You should prune old wood hydrangeas, such as the bigleaf hydrangea (Hydrangea macrophylla) immediately after they bloom. This allows the plant to work on growth that will become old wood for the next season. New wood varieties, like panicle hydrangeas (Hydrangea paniculata), develop buds on the current season's growth and need pruning in late winter or early spring. Don't worry, removing a lot of stems at once won't affect next season's blooms; the shrub will bounce back beautifully when the temperatures rise again. It's important to note that there are a few varieties that are the exception to the rule, so knowing the type of hydrangea you have is the key to proper pruning.

Protect hydrangea's delicate buds from frost

Just because hydrangeas lie dormant over winter doesn't mean they don't need protecting. If your hydrangea plant isn't blooming, it could be because their delicate buds died off during a cold winter night. To prepare your hydrangeas for winter, shelter them about a month before you expect the first frost to hit. Cover your plants with a breathable material like burlap or frost cloth during freezing weather. Remove the fabric when temperatures rise above freezing to allow your plant to receive fresh air and sunlight.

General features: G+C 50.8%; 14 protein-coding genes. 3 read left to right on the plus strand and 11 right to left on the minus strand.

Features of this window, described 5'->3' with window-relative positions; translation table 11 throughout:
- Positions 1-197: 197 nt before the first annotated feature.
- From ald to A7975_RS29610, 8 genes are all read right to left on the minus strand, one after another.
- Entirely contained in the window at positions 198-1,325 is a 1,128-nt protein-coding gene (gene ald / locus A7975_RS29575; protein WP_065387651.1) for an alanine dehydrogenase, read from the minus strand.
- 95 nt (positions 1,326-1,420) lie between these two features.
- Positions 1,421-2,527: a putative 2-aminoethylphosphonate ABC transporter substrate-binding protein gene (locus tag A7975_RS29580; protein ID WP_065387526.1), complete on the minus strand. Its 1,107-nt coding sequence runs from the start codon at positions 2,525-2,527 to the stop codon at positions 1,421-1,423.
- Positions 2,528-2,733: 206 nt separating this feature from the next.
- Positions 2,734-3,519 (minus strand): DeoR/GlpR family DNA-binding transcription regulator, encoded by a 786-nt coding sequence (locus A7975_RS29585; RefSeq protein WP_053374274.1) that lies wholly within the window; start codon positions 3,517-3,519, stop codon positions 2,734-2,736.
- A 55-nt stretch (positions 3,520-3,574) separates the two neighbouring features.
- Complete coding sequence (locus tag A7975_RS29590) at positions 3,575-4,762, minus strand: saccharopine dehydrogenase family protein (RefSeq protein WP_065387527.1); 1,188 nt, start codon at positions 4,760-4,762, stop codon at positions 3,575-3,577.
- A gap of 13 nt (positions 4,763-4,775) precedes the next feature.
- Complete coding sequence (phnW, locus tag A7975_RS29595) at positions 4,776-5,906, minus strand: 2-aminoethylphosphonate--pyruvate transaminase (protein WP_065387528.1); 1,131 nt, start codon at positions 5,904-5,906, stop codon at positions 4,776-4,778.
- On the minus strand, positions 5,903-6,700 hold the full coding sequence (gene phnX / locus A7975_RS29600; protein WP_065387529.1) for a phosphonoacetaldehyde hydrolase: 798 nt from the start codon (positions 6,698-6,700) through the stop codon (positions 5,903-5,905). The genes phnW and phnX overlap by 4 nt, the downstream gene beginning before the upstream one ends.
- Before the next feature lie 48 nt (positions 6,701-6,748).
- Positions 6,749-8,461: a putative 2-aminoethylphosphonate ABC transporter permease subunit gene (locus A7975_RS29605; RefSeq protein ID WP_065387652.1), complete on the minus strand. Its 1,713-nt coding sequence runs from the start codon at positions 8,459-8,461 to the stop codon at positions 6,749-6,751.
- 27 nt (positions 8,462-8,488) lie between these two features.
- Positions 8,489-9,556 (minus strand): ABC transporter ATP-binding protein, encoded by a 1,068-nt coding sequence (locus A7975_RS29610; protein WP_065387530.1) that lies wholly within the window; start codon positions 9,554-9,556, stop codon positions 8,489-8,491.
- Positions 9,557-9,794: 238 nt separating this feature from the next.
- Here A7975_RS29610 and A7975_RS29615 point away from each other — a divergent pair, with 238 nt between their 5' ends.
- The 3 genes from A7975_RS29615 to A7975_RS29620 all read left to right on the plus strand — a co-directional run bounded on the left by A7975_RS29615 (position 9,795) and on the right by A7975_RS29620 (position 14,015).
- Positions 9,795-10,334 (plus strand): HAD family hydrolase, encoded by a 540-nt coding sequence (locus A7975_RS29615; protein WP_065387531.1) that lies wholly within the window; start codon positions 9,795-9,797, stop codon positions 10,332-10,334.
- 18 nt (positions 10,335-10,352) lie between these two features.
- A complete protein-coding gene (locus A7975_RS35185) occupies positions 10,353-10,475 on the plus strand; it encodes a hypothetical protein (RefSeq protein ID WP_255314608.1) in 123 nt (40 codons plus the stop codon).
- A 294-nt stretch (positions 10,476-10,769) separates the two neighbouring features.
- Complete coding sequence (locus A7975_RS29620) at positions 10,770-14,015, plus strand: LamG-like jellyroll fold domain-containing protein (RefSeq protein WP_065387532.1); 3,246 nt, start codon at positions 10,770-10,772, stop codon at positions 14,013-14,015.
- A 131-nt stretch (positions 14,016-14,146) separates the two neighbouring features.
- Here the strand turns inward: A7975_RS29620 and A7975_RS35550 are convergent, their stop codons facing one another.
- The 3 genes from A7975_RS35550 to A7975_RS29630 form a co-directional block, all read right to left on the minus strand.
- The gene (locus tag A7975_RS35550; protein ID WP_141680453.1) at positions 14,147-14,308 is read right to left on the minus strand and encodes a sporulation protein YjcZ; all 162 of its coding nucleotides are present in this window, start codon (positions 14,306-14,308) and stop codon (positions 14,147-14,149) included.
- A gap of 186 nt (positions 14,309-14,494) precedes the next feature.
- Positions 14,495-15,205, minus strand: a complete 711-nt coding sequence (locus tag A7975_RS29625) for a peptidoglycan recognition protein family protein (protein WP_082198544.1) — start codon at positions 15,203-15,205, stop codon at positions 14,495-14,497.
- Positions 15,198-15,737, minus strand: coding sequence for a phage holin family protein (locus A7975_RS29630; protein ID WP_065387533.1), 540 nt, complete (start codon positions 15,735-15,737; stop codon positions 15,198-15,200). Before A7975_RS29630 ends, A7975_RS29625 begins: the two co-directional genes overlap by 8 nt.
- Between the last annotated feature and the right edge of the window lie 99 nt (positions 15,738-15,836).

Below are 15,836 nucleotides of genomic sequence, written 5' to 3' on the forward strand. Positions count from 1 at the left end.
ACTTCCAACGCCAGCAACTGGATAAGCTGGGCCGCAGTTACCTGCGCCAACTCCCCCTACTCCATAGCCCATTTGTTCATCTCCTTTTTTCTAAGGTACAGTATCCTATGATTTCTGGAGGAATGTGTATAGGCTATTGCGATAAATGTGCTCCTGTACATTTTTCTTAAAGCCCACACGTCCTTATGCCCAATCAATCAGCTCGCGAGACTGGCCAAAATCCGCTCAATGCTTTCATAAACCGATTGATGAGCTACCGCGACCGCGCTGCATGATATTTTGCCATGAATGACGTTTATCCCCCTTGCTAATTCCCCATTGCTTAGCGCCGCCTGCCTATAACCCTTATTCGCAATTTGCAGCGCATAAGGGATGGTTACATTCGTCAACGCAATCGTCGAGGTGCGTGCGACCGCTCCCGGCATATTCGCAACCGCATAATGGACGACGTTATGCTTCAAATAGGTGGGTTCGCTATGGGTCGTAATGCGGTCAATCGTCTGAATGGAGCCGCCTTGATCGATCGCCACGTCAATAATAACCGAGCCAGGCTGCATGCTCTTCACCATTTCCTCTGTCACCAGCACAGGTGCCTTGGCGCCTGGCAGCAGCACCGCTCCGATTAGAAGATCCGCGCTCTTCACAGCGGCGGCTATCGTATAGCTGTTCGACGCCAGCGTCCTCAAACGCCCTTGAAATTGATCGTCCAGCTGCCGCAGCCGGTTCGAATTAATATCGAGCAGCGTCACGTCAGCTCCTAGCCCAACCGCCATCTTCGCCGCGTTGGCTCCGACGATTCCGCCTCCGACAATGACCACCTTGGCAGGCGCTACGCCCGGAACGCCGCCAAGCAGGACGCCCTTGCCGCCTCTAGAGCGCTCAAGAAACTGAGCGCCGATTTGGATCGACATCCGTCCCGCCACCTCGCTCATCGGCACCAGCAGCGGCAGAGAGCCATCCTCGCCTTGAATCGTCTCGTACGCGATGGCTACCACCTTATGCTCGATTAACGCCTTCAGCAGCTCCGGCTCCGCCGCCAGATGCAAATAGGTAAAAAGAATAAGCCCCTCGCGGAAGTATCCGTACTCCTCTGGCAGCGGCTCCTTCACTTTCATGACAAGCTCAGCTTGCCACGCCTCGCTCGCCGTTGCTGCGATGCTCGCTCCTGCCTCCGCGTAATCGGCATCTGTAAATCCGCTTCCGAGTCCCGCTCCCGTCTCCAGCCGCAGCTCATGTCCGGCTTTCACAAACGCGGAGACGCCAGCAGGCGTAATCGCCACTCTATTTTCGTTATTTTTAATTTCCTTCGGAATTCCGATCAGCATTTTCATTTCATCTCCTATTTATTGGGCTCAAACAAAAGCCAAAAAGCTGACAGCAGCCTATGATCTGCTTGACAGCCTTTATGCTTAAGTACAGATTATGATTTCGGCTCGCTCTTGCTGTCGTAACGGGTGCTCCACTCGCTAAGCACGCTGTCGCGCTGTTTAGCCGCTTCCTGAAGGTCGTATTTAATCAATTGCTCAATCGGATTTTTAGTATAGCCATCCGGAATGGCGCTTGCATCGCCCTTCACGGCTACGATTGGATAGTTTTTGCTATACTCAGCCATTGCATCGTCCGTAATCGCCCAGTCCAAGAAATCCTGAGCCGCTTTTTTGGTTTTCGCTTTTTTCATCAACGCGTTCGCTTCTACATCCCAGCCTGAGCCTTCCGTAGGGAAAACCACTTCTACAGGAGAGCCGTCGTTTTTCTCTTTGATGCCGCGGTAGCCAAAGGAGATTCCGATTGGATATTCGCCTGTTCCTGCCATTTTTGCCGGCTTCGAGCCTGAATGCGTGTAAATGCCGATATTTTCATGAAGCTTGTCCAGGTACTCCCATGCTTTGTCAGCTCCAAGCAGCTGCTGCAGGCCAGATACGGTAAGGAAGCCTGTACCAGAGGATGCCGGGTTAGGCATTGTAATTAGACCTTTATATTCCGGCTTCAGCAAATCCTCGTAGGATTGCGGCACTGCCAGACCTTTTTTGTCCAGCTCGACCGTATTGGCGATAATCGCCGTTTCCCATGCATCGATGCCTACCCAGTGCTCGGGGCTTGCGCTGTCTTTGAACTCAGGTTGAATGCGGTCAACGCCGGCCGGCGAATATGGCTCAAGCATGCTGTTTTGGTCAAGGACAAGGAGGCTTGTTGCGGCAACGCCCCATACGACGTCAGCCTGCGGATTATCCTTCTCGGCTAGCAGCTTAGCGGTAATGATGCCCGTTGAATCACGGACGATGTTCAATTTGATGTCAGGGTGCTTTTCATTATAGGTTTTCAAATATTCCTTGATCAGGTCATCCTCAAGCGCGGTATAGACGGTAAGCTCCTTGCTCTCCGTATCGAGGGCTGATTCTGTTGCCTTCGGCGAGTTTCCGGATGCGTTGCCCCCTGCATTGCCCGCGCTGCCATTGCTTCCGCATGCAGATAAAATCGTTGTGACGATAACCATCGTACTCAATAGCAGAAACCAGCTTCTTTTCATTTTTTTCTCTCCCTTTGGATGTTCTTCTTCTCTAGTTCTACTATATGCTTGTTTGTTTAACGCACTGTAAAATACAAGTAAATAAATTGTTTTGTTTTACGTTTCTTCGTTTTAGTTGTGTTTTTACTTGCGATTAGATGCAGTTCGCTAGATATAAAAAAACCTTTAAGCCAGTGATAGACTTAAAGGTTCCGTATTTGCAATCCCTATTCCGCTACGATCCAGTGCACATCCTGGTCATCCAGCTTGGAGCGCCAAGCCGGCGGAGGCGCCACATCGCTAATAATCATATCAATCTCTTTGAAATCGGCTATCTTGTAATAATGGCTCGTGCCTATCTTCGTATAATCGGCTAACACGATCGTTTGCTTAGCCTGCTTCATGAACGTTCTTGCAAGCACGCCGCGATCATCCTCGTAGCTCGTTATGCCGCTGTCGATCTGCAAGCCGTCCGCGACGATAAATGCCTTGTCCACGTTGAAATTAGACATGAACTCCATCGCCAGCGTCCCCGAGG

Another method is to create an insulation cage using stakes and chicken wire. Then, carefully fill the area with pine needles or leaves to help keep your plant insulated and warm. Adding a thick layer of mulch around the base of your hydrangeas can also add some extra protection. Just make sure to remove the mulch before spring; otherwise, the lack of airflow could damage the roots.

One common mistake gardeners make when they're new to growing hydrangeas is not watering during the off-season. Hydrangeas need plenty of moisture year-round, so don't skimp on watering just because your plants aren't in bloom. Give them a good shower every few days in the fall to make sure your roots remain healthy and strong for the cold months ahead. In the winter, you'll likely only need to water them about once a month.